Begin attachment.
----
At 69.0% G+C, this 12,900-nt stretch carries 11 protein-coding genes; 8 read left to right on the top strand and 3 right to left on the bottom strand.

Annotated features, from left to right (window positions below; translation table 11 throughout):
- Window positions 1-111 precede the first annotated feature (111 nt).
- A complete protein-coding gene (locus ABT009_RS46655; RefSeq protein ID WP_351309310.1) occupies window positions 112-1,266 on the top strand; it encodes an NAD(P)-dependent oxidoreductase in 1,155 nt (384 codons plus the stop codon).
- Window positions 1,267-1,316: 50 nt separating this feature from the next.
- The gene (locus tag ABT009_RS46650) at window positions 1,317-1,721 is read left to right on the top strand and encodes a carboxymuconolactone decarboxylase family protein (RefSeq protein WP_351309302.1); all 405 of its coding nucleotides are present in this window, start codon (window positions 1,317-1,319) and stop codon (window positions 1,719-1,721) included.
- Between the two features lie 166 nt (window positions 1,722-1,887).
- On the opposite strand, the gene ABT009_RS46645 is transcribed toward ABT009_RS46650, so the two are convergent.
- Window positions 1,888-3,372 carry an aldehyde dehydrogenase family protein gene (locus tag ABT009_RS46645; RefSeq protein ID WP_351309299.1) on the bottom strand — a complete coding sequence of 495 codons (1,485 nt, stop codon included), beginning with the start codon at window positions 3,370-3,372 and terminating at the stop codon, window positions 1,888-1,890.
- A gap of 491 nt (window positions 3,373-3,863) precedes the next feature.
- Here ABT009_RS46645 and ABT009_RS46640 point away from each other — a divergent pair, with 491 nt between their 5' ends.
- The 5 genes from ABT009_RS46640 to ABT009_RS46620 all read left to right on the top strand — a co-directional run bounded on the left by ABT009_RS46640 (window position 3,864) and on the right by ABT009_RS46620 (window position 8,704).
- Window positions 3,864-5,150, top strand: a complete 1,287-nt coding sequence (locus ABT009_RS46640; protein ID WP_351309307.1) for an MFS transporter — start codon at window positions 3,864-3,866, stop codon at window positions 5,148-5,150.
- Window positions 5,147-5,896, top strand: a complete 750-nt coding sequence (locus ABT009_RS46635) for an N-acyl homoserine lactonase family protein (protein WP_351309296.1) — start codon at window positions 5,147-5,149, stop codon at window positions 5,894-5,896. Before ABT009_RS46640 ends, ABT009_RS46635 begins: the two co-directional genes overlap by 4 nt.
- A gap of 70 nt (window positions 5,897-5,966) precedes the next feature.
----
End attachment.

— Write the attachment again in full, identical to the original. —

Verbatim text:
At 69.0% G+C, this 12,900-nt stretch carries 11 protein-coding genes; 8 read left to right on the top strand and 3 right to left on the bottom strand.

Annotated features, from left to right (window positions below; translation table 11 throughout):
- Window positions 1-111 precede the first annotated feature (111 nt).
- A complete protein-coding gene (locus ABT009_RS46655; RefSeq protein ID WP_351309310.1) occupies window positions 112-1,266 on the top strand; it encodes an NAD(P)-dependent oxidoreductase in 1,155 nt (384 codons plus the stop codon).
- Window positions 1,267-1,316: 50 nt separating this feature from the next.
- The gene (locus tag ABT009_RS46650) at window positions 1,317-1,721 is read left to right on the top strand and encodes a carboxymuconolactone decarboxylase family protein (RefSeq protein WP_351309302.1); all 405 of its coding nucleotides are present in this window, start codon (window positions 1,317-1,319) and stop codon (window positions 1,719-1,721) included.
- Between the two features lie 166 nt (window positions 1,722-1,887).
- On the opposite strand, the gene ABT009_RS46645 is transcribed toward ABT009_RS46650, so the two are convergent.
- Window positions 1,888-3,372 carry an aldehyde dehydrogenase family protein gene (locus tag ABT009_RS46645; RefSeq protein ID WP_351309299.1) on the bottom strand — a complete coding sequence of 495 codons (1,485 nt, stop codon included), beginning with the start codon at window positions 3,370-3,372 and terminating at the stop codon, window positions 1,888-1,890.
- A gap of 491 nt (window positions 3,373-3,863) precedes the next feature.
- Here ABT009_RS46645 and ABT009_RS46640 point away from each other — a divergent pair, with 491 nt between their 5' ends.
- The 5 genes from ABT009_RS46640 to ABT009_RS46620 all read left to right on the top strand — a co-directional run bounded on the left by ABT009_RS46640 (window position 3,864) and on the right by ABT009_RS46620 (window position 8,704).
- Window positions 3,864-5,150, top strand: a complete 1,287-nt coding sequence (locus ABT009_RS46640; protein ID WP_351309307.1) for an MFS transporter — start codon at window positions 3,864-3,866, stop codon at window positions 5,148-5,150.
- Window positions 5,147-5,896, top strand: a complete 750-nt coding sequence (locus ABT009_RS46635) for an N-acyl homoserine lactonase family protein (protein WP_351309296.1) — start codon at window positions 5,147-5,149, stop codon at window positions 5,894-5,896. Before ABT009_RS46640 ends, ABT009_RS46635 begins: the two co-directional genes overlap by 4 nt.
- A gap of 70 nt (window positions 5,897-5,966) precedes the next feature.